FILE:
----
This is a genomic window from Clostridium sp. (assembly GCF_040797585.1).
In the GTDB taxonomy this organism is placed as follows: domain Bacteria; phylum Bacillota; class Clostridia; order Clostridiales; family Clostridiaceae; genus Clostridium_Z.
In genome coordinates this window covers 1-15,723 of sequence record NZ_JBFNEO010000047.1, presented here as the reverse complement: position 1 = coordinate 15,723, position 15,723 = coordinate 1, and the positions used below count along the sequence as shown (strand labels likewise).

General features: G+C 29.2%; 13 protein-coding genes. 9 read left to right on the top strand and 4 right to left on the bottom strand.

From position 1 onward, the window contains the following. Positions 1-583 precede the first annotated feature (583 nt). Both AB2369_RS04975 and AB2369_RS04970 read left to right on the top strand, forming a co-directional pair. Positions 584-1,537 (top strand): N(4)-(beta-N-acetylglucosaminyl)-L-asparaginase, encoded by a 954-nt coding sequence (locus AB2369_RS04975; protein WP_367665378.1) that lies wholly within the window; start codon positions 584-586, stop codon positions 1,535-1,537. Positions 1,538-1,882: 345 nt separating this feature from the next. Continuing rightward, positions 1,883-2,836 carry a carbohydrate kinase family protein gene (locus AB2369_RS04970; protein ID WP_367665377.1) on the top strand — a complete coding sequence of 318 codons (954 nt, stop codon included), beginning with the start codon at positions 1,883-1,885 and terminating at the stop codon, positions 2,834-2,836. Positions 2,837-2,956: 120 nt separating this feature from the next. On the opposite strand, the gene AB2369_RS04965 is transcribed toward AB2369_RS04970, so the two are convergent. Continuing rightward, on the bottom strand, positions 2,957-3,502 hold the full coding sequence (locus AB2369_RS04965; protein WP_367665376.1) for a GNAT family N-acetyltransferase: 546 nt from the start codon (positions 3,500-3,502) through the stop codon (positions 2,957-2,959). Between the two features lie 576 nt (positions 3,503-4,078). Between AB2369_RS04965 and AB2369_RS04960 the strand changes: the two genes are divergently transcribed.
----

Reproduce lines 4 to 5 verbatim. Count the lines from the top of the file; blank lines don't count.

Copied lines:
General features: G+C 29.2%; 13 protein-coding genes. 9 read left to right on the top strand and 4 right to left on the bottom strand.

From position 1 onward, the window contains the following. Positions 1-583 precede the first annotated feature (583 nt). Both AB2369_RS04975 and AB2369_RS04970 read left to right on the top strand, forming a co-directional pair. Positions 584-1,537 (top strand): N(4)-(beta-N-acetylglucosaminyl)-L-asparaginase, encoded by a 954-nt coding sequence (locus AB2369_RS04975; protein WP_367665378.1) that lies wholly within the window; start codon positions 584-586, stop codon positions 1,535-1,537. Positions 1,538-1,882: 345 nt separating this feature from the next. Continuing rightward, positions 1,883-2,836 carry a carbohydrate kinase family protein gene (locus AB2369_RS04970; protein ID WP_367665377.1) on the top strand — a complete coding sequence of 318 codons (954 nt, stop codon included), beginning with the start codon at positions 1,883-1,885 and terminating at the stop codon, positions 2,834-2,836. Positions 2,837-2,956: 120 nt separating this feature from the next. On the opposite strand, the gene AB2369_RS04965 is transcribed toward AB2369_RS04970, so the two are convergent. Continuing rightward, on the bottom strand, positions 2,957-3,502 hold the full coding sequence (locus AB2369_RS04965; protein WP_367665376.1) for a GNAT family N-acetyltransferase: 546 nt from the start codon (positions 3,500-3,502) through the stop codon (positions 2,957-2,959). Between the two features lie 576 nt (positions 3,503-4,078). Between AB2369_RS04965 and AB2369_RS04960 the strand changes: the two genes are divergently transcribed.